If you have been exploring blockchains and distributed ledger technology (DLT), you know it’s a noisy and confusing space. As with any early tech, very smart people disagree about what the future will look like. Fueled by open source tools, innovation has dispersed and accelerated to a pace at which no organization on their own can keep up. Throw in a steep learning curve, and it’s really hard to know if you are making the right move. So what can you do?
As we look ahead to the trends and technologies that will likely dominate this next year and decade, it makes sense to begin by unpacking how AI might continue its march forward and the opportunities it will create for female entrepreneurs, engineers, marketers, and others.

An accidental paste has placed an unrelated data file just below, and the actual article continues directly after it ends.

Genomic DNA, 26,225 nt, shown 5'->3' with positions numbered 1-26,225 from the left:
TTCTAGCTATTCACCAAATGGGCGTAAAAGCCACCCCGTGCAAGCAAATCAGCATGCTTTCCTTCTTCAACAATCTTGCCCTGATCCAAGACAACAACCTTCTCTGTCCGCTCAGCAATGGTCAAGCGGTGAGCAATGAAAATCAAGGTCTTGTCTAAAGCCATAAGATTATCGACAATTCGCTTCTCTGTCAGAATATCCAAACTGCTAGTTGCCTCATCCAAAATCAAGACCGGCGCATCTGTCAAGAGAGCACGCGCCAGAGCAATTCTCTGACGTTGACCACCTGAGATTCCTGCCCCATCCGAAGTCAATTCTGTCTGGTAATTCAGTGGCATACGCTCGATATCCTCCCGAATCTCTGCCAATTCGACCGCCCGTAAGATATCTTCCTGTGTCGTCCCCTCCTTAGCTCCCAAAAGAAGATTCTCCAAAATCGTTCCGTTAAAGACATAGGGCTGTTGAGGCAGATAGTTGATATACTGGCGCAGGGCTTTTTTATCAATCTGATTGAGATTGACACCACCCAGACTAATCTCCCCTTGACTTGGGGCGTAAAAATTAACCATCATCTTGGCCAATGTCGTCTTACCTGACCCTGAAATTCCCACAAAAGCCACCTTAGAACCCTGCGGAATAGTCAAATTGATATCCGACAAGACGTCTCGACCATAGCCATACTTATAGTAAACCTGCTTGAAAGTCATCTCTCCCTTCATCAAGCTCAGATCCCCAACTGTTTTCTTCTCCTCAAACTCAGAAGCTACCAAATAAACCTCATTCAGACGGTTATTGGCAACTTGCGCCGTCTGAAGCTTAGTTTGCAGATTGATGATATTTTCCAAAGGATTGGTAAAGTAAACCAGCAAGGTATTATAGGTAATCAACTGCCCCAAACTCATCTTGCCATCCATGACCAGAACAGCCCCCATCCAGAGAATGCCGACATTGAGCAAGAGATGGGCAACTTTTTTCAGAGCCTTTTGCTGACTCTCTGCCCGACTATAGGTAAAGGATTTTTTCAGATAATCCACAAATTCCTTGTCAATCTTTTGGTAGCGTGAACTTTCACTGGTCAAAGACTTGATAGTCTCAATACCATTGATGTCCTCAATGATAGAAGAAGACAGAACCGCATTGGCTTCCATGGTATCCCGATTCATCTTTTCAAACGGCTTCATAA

In mid December, LinkedIn revealed that Artificial Intelligence (AI) Specialist was the top emerging job for 2020; this may not be of much surprise but it does beg the question of what AI specialists actually do, and what the job entails. What are the exact skills and knowledge businesses need from AI Specialists?
(First published in The Business Times, Singapore, on January 3.) If we were to think of digital networking as vehicles, 3G would now seem like riding a cart, 4G like driving an economy car with decent mileage, and 5G would be like breaking the sound barrier with an F-16 fighter jet. Put simply, speed is the benchmark for network connectivity, and 5G is set to be more than 30 times faster than the fastest available option.
Cognizant’s Bret Greenstein, global head of artificial intelligence and analytics, and Matt O’Kane, head of artificial intelligence and analytics for Europe discuss how organizations can approach implementing evolutionary AI.